Six patients with combat-related posttraumatic stress disorder (PTSD) entered a multiple-baseline trial of trazodone, beginning with 50 mg/day and increasing to 400 mg/day until response was maximal. Total Clinician-Administered PTSD Scale scores decreased from a mean of 92 at baseline to 79 at end point, and self-reported PTSD symptoms as measured by the Davidson Trauma Scale paralleled these results (mean of 102 at baseline to 88 at end point). Based on clinician global improvement scores, four patients were rated as much improved and two were rated to be minimally improved. Improvement in social and occupational functioning, and depression was minimal. Available follow-up scores for PTSD symptoms indicated that gains were maintained. Sleep was the first symptom to improve at 2 to 3 months. No dropouts during the treatment period occurred, and reported side effects were quite low. These preliminary data suggest that trazodone may be effective in reducing the three primary clusters of symptoms of PTSD. These findings should be confirmed by using a larger sample in a double-blind, placebo-controlled study. (J Clin Psychopharmacol 1996;16:294-298).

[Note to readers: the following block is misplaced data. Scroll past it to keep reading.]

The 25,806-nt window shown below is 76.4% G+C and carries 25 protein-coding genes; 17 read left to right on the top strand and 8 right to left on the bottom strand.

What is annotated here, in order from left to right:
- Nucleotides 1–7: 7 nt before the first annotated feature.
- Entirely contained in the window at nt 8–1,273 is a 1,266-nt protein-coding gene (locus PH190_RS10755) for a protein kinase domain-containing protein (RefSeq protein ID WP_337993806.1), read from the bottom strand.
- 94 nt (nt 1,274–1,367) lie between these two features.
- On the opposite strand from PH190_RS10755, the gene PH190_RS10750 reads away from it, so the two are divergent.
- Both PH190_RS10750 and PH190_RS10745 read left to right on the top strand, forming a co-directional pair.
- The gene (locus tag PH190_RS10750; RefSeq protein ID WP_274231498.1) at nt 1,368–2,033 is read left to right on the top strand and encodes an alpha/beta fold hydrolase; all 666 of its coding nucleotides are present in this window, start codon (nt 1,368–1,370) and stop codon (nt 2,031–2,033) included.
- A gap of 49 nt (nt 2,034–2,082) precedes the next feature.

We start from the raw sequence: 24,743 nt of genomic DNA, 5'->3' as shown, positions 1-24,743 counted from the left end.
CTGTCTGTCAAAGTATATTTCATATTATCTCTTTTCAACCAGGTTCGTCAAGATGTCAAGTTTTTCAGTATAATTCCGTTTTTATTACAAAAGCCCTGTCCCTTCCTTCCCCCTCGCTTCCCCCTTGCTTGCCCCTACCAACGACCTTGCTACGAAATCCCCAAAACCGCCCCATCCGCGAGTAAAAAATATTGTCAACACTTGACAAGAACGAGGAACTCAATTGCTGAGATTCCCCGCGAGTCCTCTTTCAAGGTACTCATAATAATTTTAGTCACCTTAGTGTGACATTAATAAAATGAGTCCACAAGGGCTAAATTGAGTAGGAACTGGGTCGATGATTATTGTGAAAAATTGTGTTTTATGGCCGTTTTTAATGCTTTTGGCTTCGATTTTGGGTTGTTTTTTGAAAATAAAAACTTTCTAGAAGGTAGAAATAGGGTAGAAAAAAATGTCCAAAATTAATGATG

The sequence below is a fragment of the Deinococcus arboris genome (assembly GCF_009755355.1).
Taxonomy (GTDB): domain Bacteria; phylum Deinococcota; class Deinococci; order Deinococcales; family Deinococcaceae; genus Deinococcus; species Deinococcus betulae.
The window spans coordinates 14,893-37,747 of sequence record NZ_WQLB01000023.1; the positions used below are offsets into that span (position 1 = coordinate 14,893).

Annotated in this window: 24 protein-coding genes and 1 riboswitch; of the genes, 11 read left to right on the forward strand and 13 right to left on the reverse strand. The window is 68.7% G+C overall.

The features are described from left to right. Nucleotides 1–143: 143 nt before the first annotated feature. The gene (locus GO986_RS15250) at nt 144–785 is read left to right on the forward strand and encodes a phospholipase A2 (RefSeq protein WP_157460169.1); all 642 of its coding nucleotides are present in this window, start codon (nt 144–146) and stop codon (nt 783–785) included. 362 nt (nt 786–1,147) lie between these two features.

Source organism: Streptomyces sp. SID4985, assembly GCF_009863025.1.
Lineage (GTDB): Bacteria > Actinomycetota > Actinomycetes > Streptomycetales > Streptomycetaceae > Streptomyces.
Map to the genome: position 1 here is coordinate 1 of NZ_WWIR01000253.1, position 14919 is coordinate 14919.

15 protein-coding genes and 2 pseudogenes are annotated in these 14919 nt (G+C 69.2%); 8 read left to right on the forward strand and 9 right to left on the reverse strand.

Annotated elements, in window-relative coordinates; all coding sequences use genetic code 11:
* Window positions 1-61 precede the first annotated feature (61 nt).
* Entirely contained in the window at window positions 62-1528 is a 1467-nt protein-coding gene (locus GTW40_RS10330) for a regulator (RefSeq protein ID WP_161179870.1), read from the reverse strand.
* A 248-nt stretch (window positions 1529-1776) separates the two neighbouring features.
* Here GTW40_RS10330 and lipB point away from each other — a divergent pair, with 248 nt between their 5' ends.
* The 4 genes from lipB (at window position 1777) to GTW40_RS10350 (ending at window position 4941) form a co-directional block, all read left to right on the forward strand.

(Hertzberg, Beckham, Davidson) Duke University Medical Center, Department of Psychiatry; (Hertzberg, Feldman, Beckham) Durham Veterans Affairs Medical Center, Durham, North Carolina.
Received April 11, 1995; accepted after revision December 15, 1995.
Address requests for reprints to: Michael A. Hertzberg, MD, DVAMC, 116A, 508 Fulton Street, Durham, NC 27705.